WFMT’s Top 10 Reads on World Book Day

By Stephen Raskauskas |

Share this Post

Today is World Book Day, a yearly event celebrated worldwide on April 23rd and organized by UNESCO to promote reading, publishing and copyright. Looking for a good read to celebrate World Book Day? We at WFMT have picked some of our favorite reads to share with you.

Franz Liszt, 
by Alan Walker

This three-volume set about Liszt is by the far the best out there and goes into engrossing detail about every aspect of his life and career. And yet, it remains very readable without getting bogged down in minutiae or analysis. If you love Liszt, you have to have this set!

— Peter Van de Graaff, Chief Announcer

Johann Sebastian Bach: The Learned Musician, 
by Christoph Wolff

One of the preeminent Bach scholars of our time, Christoph Wolff, condenses a lifetime of scholarship in this very accessible biography of J.S. Bach.

Carl Grapentine, Morning Program Host

Music for Silenced Voices: Shostakovich and His Fifteen Quartets,
by Wendy Lesser

This book is a whirlwind look at how strange and unpredictable Russian / Soviet society was in the 20th century and how these 15 quartets can serve as portals into that world.

Tony Macaluso, Director, Marketing & Network Syndication

Theater of the Mind: Imagination, Aesthetics, and American Radio Drama,
by Neil Verma

This book explores how radio creates more than just sound, it creates imagery using the audiences’ imagination. This book surveys the early history of American radio drama, and poses questions about the decline of this unique genre.

Sarah Zwinklis, Distribution Assistant

The Imaginary Museum of Musical Works: An Essay in the Philosophy of Music,
by Lydia Goehr

Though published over 20 years ago, this philosophical study about music remains one of the most interesting and influential works of its kind today. Goehr’s book will change the way you play, hear, and think about music.

— Stephen Raskauskas, Associate Interactive Content Producer

Poetics of Music In the Form of Six Lessons,
by Igor Stravinsky

From the Eliot Norton lectures at Harvard, 1942, this book has exceptionally crafted lectures that both provide insight into Stravinsky’s style and aesthetic, while also showing his sharp sense of criticism and his understanding of the process of writing music.

Estlin Usher, Station Relations Manager

The Opera Lover’s Cookbook: Menus for Elegant Entertaining,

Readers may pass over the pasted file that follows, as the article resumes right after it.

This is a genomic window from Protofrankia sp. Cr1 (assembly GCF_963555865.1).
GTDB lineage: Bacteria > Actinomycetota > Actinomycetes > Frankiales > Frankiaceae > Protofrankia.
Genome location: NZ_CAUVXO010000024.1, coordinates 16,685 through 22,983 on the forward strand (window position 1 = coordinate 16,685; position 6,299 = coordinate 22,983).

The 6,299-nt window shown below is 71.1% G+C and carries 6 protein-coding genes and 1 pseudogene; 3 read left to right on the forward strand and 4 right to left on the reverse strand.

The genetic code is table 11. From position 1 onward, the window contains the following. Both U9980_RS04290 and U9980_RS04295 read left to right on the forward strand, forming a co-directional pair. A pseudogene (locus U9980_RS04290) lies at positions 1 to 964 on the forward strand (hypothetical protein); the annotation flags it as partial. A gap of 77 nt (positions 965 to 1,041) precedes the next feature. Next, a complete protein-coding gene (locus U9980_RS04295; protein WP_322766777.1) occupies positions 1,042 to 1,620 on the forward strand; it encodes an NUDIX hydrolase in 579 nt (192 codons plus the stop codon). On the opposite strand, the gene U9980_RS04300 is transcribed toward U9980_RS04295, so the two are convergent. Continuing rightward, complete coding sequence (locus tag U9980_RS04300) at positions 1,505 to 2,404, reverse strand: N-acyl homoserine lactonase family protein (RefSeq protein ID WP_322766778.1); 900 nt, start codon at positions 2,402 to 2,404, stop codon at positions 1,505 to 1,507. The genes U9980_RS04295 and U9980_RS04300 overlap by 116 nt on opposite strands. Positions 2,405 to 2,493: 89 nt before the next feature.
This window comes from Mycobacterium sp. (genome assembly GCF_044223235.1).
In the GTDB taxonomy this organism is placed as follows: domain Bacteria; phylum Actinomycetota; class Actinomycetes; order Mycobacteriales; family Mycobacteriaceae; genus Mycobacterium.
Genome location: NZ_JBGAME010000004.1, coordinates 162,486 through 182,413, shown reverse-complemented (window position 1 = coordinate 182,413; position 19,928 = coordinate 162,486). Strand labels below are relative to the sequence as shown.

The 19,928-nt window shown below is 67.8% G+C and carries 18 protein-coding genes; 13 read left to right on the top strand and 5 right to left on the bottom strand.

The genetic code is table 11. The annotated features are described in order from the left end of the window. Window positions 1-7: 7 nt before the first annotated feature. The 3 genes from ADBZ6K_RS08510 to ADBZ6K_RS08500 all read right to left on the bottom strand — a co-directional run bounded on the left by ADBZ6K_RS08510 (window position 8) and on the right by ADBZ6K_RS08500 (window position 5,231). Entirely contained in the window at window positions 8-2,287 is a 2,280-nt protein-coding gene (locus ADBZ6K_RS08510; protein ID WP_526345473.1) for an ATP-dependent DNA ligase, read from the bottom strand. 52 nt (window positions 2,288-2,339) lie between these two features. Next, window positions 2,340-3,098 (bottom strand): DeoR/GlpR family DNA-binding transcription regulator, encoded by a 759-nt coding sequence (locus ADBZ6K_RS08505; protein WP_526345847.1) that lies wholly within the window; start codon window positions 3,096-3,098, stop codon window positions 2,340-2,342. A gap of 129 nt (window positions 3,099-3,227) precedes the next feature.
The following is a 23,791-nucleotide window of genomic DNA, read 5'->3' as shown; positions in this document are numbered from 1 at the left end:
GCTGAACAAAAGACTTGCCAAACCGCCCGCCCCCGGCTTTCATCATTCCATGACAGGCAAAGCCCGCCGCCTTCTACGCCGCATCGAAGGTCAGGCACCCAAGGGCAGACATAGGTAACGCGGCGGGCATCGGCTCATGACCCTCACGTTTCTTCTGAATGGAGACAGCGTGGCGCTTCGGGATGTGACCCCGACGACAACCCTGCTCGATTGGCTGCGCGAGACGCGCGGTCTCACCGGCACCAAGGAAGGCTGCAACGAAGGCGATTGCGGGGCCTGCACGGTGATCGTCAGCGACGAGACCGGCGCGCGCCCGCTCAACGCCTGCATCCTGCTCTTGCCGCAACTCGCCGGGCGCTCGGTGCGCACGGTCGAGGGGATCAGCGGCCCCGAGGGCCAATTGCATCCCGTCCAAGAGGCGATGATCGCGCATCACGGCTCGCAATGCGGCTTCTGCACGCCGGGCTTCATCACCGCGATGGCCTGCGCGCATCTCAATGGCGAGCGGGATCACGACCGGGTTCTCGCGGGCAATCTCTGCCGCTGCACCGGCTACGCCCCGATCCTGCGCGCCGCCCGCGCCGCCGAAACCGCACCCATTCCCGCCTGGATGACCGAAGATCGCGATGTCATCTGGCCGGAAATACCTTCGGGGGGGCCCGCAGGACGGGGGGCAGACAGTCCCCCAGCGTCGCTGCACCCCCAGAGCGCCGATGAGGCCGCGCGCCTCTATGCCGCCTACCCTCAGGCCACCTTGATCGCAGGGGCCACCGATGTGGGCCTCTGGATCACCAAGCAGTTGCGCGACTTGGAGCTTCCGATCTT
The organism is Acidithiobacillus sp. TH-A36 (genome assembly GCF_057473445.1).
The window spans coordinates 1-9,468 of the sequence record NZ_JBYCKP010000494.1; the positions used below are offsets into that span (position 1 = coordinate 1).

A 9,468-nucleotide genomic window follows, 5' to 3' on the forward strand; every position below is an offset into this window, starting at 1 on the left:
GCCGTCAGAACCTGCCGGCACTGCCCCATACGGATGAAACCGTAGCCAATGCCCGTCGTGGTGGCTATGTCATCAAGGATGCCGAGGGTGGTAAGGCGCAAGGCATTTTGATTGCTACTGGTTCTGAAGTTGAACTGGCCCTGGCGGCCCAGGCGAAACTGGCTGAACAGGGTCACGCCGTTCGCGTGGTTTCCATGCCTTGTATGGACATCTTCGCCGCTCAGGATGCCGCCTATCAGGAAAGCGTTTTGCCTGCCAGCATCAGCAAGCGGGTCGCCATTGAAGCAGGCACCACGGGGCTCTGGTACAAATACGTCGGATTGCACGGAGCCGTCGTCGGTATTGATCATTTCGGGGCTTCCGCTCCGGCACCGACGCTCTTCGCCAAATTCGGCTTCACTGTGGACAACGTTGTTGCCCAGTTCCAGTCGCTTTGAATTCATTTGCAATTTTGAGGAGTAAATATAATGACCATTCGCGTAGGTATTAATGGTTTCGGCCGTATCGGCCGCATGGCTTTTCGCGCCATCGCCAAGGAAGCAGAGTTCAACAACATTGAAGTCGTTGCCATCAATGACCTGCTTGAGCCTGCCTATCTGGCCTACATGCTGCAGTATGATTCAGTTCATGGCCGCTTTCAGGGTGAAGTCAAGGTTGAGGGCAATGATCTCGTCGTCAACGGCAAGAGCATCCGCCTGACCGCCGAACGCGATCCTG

by Francine Segan and Mark Thomas

I love this book because it celebrates two of my favorite things: grand opera and grand cooking! The book contains menus composed to accompany your favorite operas with dishes that are sure to leave your guests singing! Bon appétit!

Suzanne Nance, Program Host

Mozart: A Life, 
by Maynard Solomon

Maynard Solomon’s background as a music producer and co-founder of Vanguard Records brings insightful writing with a unique understanding of music to his many books. My son — a Jazz musician — and I — a classical music nerd — both agree that his best book is Mozart: A Life. Maynard’s writing sits me down right next to Mozart while he plays and composes, opening up both my mind and my ears.

Cydne Gillard, Program Producer

The Rest is Noise,
by Alex Ross

Although it is filled with enough anecdotes about the major figures in twentieth century music to write a dissertation, this book by Alex Ross, the music critic for The New Yorker, reads like a novel. Whether you are new to classical music or a seasoned aficionado, Ross creates a clear narrative arc to help guide the reader in exploring an exciting and complicated era in music history.

Michael San Gabino, Production Assistant

Anguish and Triumph,
by Jan Swafford

It’s a hefty 1,000 pages that chronicles every aspect of Beethoven’s life, from the personal struggles he dealt with to the myth that built around him even during his lifetime. What I found most interesting is the way Swafford puts Beethoven’s music in the context of the larger historical and artistic forces of the period.

Lisa Flynn, Program Host